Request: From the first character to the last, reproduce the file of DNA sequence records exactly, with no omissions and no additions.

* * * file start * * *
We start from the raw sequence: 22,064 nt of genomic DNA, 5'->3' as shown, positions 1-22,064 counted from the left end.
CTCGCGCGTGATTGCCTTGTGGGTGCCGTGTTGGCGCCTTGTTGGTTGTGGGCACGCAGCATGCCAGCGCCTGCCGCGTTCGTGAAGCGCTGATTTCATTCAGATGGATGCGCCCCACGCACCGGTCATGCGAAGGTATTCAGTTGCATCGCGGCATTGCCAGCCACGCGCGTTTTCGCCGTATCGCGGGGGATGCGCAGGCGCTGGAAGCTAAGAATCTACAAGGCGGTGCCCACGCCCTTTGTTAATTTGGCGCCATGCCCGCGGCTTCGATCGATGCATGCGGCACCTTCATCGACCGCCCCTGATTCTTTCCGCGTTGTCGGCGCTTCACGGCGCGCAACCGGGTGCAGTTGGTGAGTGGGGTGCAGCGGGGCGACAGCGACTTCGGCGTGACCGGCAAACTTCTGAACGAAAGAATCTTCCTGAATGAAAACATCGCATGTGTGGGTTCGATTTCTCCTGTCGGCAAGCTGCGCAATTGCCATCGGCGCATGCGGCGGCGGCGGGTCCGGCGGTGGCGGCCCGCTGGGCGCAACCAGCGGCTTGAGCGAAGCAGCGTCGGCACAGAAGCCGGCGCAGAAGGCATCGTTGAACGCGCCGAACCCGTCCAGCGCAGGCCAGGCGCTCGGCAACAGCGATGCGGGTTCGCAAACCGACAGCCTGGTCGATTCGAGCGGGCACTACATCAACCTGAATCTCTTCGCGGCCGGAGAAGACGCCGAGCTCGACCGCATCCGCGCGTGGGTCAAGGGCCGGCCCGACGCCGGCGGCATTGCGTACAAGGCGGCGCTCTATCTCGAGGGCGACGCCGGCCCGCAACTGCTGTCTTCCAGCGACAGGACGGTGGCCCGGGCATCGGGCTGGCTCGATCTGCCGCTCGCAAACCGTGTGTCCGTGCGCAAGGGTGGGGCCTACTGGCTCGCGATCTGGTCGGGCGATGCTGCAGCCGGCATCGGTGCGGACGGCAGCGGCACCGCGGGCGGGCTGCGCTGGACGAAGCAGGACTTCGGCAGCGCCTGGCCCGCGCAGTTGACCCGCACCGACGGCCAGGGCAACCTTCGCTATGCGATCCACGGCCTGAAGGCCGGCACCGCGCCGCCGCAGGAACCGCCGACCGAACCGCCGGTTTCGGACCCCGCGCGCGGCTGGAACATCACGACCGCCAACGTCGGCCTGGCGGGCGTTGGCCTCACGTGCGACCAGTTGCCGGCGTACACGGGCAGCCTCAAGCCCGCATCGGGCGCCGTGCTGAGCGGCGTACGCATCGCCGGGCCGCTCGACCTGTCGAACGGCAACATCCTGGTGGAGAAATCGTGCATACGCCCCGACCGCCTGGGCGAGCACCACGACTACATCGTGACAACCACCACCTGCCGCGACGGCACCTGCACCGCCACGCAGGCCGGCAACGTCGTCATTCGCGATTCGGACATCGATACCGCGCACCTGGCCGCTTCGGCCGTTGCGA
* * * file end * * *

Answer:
We start from the raw sequence: 22,064 nt of genomic DNA, 5'->3' as shown, positions 1-22,064 counted from the left end.
CTCGCGCGTGATTGCCTTGTGGGTGCCGTGTTGGCGCCTTGTTGGTTGTGGGCACGCAGCATGCCAGCGCCTGCCGCGTTCGTGAAGCGCTGATTTCATTCAGATGGATGCGCCCCACGCACCGGTCATGCGAAGGTATTCAGTTGCATCGCGGCATTGCCAGCCACGCGCGTTTTCGCCGTATCGCGGGGGATGCGCAGGCGCTGGAAGCTAAGAATCTACAAGGCGGTGCCCACGCCCTTTGTTAATTTGGCGCCATGCCCGCGGCTTCGATCGATGCATGCGGCACCTTCATCGACCGCCCCTGATTCTTTCCGCGTTGTCGGCGCTTCACGGCGCGCAACCGGGTGCAGTTGGTGAGTGGGGTGCAGCGGGGCGACAGCGACTTCGGCGTGACCGGCAAACTTCTGAACGAAAGAATCTTCCTGAATGAAAACATCGCATGTGTGGGTTCGATTTCTCCTGTCGGCAAGCTGCGCAATTGCCATCGGCGCATGCGGCGGCGGCGGGTCCGGCGGTGGCGGCCCGCTGGGCGCAACCAGCGGCTTGAGCGAAGCAGCGTCGGCACAGAAGCCGGCGCAGAAGGCATCGTTGAACGCGCCGAACCCGTCCAGCGCAGGCCAGGCGCTCGGCAACAGCGATGCGGGTTCGCAAACCGACAGCCTGGTCGATTCGAGCGGGCACTACATCAACCTGAATCTCTTCGCGGCCGGAGAAGACGCCGAGCTCGACCGCATCCGCGCGTGGGTCAAGGGCCGGCCCGACGCCGGCGGCATTGCGTACAAGGCGGCGCTCTATCTCGAGGGCGACGCCGGCCCGCAACTGCTGTCTTCCAGCGACAGGACGGTGGCCCGGGCATCGGGCTGGCTCGATCTGCCGCTCGCAAACCGTGTGTCCGTGCGCAAGGGTGGGGCCTACTGGCTCGCGATCTGGTCGGGCGATGCTGCAGCCGGCATCGGTGCGGACGGCAGCGGCACCGCGGGCGGGCTGCGCTGGACGAAGCAGGACTTCGGCAGCGCCTGGCCCGCGCAGTTGACCCGCACCGACGGCCAGGGCAACCTTCGCTATGCGATCCACGGCCTGAAGGCCGGCACCGCGCCGCCGCAGGAACCGCCGACCGAACCGCCGGTTTCGGACCCCGCGCGCGGCTGGAACATCACGACCGCCAACGTCGGCCTGGCGGGCGTTGGCCTCACGTGCGACCAGTTGCCGGCGTACACGGGCAGCCTCAAGCCCGCATCGGGCGCCGTGCTGAGCGGCGTACGCATCGCCGGGCCGCTCGACCTGTCGAACGGCAACATCCTGGTGGAGAAATCGTGCATACGCCCCGACCGCCTGGGCGAGCACCACGACTACATCGTGACAACCACCACCTGCCGCGACGGCACCTGCACCGCCACGCAGGCCGGCAACGTCGTCATTCGCGATTCGGACATCGATACCGCGCACCTGGCCGCTTCGGCCGTTGCGA